Remember the guy who bought 80-proof vodka that turned out to be 190-proof Everclear and died from alcohol poisoning? Probably not, because that sort of thing almost never happens in a legal drug market, where merchants or manufacturers who made such a substitution, whether deliberately or accidentally, would face potentially ruinous economic and legal consequences. In a black market, by contrast, customers frequently get something different from what they thought they were buying: something weaker, something stronger, or some other substance entirely. As The Washington Post notes in a story about fentanyl-laced heroin, the results can be fatal.
Fentanyl, a synthetic painkiller, is something like 40 times as strong as pure heroin. Heroin dealers therefore have been known to spike their product with fentanyl from black-market laboratories, giving it an extra kick that partly makes up for the dilution that occurs between production and retail sale. Last March, the Post notes, "the DEA issued a nationwide health alert on fentanyl, reporting that state and local drug labs reported seeing 3,344 fentanyl samples in 2014, up from 942 in 2013." The Post cites three fatal overdoses involving fentanyl-spiked heroin in New York and Connecticut, plus other cases where heroin users "had to be resuscitated at hospitals." It reports that "the last major outbreak of fentanyl-related deaths began in 2005 and lasted for two years, killing more than 1,000 people."
Although such fatalities are commonly called "drug-related deaths," they are more appropriately viewed as prohibition-related deaths. The artificially high prices and profits created by prohibition give dealers a strong incentive to dilute their products, and the black market's lack of legal accountability allows them to do so. If they go too far and customers start to balk, adding a little fentanyl is a cheap, easy, and occasionally lethal solution. Variations in heroin purity can have similar consequences, as highlighted by an old government-sponsored anti-drug ad (left) that quotes the mother of a heroin user who died from an overdose: "The problem is, the heroin in Orlando is so pure….One reason we have tourists dying here is they don't know the purity."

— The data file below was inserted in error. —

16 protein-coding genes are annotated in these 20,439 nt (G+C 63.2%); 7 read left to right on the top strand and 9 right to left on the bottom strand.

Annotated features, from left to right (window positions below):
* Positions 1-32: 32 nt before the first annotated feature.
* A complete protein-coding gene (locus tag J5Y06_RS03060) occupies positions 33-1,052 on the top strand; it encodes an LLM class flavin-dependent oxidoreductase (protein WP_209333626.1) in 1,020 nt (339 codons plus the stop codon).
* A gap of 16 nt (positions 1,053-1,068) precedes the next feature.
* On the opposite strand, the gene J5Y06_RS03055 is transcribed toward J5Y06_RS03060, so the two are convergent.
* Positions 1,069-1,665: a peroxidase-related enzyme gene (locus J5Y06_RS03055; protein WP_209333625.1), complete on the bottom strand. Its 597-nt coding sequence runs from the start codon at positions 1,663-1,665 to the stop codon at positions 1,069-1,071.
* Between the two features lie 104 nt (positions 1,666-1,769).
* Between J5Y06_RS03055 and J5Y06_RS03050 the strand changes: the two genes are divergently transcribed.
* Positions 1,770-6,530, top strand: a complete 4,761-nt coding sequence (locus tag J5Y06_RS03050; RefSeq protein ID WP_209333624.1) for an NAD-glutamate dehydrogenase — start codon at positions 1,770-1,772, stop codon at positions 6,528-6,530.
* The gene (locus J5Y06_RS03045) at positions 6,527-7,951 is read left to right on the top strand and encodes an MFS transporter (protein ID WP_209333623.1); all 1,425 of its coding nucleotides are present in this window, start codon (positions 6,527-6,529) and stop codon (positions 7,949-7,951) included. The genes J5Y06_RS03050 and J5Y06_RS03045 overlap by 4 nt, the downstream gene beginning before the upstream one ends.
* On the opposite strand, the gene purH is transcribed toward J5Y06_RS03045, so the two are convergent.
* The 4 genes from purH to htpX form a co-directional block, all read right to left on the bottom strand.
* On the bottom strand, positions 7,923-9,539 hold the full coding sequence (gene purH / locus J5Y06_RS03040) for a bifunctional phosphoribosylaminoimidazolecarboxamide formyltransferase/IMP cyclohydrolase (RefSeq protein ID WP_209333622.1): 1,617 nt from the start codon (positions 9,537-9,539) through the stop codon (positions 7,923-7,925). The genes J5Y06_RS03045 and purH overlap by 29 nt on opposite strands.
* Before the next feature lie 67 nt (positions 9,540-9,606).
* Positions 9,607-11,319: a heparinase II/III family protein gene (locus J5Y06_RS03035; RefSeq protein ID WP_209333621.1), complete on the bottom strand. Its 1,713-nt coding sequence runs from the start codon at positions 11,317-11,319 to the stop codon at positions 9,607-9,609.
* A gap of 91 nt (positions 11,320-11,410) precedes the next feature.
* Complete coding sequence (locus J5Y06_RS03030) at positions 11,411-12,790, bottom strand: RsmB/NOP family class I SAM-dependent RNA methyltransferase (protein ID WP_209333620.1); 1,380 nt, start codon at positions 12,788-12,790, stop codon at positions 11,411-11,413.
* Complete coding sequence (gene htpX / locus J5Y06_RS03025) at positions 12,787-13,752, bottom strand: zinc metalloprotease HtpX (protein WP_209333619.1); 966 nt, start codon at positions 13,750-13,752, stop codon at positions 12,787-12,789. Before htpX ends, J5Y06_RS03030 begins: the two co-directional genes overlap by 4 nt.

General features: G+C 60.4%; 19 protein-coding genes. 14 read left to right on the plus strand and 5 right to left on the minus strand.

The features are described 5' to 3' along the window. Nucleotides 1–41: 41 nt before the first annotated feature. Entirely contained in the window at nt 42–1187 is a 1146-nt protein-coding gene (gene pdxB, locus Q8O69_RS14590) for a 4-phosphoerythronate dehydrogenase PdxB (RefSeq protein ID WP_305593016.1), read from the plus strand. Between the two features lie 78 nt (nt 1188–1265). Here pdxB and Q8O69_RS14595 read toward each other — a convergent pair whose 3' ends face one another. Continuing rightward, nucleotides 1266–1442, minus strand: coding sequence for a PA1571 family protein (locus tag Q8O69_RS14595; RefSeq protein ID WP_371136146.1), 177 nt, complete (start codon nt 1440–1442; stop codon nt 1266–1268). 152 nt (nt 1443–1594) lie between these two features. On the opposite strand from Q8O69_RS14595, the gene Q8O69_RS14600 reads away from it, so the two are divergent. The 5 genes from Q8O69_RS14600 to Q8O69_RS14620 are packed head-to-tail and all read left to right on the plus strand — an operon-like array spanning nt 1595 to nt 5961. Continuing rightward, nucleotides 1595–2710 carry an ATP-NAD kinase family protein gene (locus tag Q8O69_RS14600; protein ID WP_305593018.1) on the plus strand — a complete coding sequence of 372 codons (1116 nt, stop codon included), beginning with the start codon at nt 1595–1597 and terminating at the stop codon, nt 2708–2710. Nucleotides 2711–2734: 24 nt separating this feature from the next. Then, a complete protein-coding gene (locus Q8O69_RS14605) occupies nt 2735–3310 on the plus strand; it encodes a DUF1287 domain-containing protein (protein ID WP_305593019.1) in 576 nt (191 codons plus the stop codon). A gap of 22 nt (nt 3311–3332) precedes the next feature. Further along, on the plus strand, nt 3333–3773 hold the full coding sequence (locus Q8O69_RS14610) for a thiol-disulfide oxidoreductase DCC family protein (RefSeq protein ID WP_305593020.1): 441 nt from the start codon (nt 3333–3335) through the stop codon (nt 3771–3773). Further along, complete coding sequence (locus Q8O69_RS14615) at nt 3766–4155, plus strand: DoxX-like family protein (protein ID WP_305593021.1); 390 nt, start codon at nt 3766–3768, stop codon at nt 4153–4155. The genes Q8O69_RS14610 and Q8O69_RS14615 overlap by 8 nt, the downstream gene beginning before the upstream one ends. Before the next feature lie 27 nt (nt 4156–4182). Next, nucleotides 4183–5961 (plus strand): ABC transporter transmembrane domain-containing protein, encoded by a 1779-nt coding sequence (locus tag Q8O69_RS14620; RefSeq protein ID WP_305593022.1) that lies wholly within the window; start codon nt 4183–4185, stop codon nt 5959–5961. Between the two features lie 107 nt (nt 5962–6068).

Prohibition created the hazard of unpredictable potency, and enforcing prohibition, to the extent that it has any effect at all, exacerbates the problem. Drug warriors commonly cite lower potency as a sign of success, equivalent to an increase in price for heroin of the same strength. Taking them at their word, effective enforcement leads heroin users to take larger doses, a habit that can be deadly when they encounter an unusually potent batch. Effective enforcement also means that dealers are more likely to mix fentanyl into their heroin (or lavamisole into their cocaine), so it magnifies the dangers that users face from unadvertised ingredients.
Although you can call such effects unintended, they are by now anything but surprising, and they happen to dovetail with prohibitionists' avowed goal of discouraging drug use. The more dangerously unpredictable drugs are, the less likely people are to use them. That calculation, of course, sacrifices the interests (and sometimes the lives) of undeterred drug users for the sake of protecting more risk-averse people from their own bad decisions. But that is what prohibition is all about.